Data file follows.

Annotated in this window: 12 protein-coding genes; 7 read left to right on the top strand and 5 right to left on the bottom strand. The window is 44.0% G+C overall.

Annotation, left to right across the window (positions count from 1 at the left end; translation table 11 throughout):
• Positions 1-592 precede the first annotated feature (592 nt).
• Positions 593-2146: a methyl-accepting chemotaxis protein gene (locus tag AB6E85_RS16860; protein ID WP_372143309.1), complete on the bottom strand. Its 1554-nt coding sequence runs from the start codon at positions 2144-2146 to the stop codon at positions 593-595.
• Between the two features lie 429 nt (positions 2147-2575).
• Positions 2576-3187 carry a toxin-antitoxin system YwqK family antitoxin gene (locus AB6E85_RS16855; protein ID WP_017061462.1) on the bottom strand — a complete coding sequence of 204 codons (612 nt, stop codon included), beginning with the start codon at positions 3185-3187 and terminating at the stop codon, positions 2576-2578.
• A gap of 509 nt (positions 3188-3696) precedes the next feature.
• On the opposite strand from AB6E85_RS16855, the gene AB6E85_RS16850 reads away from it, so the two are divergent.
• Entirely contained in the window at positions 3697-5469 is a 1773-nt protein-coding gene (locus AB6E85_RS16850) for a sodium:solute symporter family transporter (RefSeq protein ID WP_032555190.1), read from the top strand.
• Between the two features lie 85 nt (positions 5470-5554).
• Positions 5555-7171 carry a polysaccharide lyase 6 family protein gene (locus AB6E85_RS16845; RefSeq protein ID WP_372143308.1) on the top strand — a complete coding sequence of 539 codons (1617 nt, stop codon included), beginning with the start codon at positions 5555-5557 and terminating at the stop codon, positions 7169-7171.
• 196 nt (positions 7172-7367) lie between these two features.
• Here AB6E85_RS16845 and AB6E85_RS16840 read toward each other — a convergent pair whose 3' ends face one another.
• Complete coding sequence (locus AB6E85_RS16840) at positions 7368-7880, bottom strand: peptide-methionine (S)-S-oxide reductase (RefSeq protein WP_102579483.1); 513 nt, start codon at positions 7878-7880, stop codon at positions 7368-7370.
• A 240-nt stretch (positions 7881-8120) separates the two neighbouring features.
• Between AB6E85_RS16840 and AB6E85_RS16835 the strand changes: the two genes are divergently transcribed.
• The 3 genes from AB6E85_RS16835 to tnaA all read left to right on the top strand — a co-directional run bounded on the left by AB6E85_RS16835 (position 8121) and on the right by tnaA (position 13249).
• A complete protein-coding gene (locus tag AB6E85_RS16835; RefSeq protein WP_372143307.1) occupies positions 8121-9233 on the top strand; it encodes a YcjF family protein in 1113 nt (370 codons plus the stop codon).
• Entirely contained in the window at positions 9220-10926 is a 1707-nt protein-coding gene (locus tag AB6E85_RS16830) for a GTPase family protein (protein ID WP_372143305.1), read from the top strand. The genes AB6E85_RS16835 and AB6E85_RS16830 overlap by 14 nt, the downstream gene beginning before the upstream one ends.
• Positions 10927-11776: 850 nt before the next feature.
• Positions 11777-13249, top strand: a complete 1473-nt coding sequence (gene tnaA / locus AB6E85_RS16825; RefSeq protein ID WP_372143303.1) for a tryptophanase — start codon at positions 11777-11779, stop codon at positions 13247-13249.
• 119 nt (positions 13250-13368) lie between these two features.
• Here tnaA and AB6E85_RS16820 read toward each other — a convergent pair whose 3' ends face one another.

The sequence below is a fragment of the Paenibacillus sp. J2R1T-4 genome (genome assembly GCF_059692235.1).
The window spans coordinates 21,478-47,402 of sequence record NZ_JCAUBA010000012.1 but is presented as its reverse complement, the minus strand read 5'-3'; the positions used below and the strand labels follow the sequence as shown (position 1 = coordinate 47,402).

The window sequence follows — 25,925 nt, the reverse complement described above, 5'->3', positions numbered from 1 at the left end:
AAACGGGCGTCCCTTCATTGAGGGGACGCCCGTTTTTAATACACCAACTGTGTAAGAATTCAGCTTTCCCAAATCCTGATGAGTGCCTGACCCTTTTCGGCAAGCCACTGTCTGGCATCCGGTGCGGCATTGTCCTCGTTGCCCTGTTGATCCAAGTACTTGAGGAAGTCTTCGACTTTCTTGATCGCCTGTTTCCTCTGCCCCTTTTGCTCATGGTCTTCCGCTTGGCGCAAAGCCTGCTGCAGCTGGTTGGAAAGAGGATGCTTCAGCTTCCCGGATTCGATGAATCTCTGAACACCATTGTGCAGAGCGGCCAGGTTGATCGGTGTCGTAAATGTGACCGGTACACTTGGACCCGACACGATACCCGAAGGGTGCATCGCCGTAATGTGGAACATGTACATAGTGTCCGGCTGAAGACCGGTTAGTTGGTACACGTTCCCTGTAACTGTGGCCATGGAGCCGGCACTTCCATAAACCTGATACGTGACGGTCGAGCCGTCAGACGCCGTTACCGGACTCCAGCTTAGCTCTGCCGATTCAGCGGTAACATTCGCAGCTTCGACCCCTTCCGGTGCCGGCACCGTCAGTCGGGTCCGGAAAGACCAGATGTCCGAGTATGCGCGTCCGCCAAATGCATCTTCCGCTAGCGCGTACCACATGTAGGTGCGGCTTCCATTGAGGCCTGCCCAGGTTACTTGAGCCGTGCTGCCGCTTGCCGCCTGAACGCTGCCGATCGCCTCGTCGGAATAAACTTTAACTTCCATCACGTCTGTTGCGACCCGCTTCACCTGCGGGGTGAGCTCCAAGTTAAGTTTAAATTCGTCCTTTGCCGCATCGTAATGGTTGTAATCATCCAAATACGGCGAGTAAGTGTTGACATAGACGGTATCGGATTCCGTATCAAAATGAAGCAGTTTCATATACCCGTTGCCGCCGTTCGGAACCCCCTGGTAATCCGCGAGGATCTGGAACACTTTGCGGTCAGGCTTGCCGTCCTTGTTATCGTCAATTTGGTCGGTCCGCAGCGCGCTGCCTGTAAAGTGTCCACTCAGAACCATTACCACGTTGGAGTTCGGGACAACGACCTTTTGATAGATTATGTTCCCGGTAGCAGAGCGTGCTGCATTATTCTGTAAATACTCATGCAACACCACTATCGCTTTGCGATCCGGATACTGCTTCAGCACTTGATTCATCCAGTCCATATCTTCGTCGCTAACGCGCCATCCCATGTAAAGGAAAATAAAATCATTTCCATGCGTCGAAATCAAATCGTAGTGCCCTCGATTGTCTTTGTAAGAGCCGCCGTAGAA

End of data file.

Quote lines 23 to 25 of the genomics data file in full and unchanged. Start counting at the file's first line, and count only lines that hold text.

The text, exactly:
• Here tnaA and AB6E85_RS16820 read toward each other — a convergent pair whose 3' ends face one another.

The sequence below is a fragment of the Paenibacillus sp. J2R1T-4 genome (genome assembly GCF_059692235.1).
The window spans coordinates 21,478-47,402 of sequence record NZ_JCAUBA010000012.1 but is presented as its reverse complement, the minus strand read 5'-3'; the positions used below and the strand labels follow the sequence as shown (position 1 = coordinate 47,402).